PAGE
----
Archive for February, 2009

Blue 2.0 — this is pretty useful

February 17, 2009

Good morning,

As promised, TASC’s Blue 2.0 has re-launched on its original site as a resource for groups or individuals who want to work through Web 2.0 tutorials. You are welcome to use these and share them.

These tutorials may also be used as the basis for workshop requests from TASC (contact me about that at

I still have to add social networking back in as its own separate module, and I expect to add more modules in an ongoing manner, so the site will not languish with just a few tutorials forever.

New topics for this launch include web conferencing and, under Assorted Web 2.0, information about how to get OCS (Office Communicator) and GoToMeeting. I’ve also added Jing under Assorted Web 2.0. Please let me know if you run across anything that needs changing or updating, or if you’d like to see something in particular added.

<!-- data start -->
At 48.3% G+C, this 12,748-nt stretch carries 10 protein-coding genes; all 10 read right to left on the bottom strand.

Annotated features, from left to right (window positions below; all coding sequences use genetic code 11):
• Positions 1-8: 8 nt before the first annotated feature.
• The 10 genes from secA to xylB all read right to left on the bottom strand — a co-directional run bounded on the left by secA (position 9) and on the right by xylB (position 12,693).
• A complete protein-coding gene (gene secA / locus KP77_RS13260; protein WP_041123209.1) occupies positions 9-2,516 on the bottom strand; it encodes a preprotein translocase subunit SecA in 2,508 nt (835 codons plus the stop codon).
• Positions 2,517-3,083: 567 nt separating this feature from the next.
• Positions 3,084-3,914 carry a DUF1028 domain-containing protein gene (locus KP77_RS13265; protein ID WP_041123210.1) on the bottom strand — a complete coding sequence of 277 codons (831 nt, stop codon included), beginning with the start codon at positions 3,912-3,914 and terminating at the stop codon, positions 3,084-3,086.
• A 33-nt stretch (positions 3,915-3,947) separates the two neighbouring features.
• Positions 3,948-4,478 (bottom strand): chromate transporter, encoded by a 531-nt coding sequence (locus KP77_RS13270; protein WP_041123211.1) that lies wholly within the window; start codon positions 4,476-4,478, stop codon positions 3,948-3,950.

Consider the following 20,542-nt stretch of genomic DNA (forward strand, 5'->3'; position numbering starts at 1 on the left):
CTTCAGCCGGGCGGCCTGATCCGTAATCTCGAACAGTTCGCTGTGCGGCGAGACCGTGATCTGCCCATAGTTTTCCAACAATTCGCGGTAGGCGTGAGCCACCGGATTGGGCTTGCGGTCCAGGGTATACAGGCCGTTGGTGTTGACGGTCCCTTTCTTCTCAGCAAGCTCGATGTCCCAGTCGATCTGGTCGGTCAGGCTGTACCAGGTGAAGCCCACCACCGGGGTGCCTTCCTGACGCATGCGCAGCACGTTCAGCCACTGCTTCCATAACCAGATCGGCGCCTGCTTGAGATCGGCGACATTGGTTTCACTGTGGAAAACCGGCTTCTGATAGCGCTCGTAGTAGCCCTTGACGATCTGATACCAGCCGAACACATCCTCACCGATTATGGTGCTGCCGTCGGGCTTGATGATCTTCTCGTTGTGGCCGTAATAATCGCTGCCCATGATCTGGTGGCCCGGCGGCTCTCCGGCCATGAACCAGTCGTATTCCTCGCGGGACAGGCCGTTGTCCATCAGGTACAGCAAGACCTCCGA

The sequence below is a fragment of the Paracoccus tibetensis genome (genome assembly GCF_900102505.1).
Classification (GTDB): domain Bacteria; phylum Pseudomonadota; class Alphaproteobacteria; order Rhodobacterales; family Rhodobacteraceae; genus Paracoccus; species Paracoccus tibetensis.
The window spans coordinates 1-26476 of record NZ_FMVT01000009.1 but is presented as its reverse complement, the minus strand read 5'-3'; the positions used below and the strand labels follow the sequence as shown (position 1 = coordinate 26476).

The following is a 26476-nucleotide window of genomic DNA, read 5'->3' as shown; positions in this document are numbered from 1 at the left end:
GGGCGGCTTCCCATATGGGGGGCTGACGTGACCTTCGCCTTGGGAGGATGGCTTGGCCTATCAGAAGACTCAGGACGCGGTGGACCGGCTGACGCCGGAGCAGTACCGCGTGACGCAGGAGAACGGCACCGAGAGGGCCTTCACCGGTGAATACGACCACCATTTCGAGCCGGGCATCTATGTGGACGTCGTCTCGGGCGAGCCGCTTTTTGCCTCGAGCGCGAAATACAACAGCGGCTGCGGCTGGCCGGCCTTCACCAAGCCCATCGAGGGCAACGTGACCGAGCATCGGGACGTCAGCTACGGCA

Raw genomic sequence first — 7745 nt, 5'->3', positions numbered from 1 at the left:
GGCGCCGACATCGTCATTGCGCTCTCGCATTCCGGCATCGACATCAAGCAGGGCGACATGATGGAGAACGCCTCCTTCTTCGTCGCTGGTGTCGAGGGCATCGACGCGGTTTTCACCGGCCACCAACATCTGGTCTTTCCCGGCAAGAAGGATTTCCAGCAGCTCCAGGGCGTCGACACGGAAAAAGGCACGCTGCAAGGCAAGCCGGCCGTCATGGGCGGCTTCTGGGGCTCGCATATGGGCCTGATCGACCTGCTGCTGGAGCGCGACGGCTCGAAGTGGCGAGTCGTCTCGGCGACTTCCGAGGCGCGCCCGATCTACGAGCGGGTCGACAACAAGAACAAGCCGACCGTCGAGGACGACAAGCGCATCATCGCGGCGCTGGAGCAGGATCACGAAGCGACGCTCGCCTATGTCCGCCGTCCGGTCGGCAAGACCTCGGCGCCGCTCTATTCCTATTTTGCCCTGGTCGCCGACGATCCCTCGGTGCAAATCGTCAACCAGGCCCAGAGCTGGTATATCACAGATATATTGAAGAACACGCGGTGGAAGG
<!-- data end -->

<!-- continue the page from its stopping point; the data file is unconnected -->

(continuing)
Best regards,

Patsy Carruthers
(859) 257-8272 ext. 223/mobile (859) 327-2759

Research Assistant Position Announcement

February 15, 2009

Jen Havens, who sat in on our class last year, sends this RA position announcement:

Study Title: Social networks and HIV risk among rural drug users

Duties: The Research Assistant will assist Dr. Jennifer Havens in all aspects of conducting an NIH-funded R01, including entering and analyzing quantitative data, conducting literature reviews, writing manuscripts for submission to peer-reviewed journals, and presentations at national and international conferences. There is ample opportunity to co-author manuscripts as well as utilize data for thesis/dissertation (baseline data collection will be complete by early 2010).  Applicant should possess strong analytical, organizational, communication, methodological, and writing skills.  Knowledge of multilevel modeling and/or social network analysis particularly desirable.

Dates: May 2009 to May 2010 (Start Date Negotiable)

Pay: Summer salary for 2009, TA stipend for the 09-10 year, tuition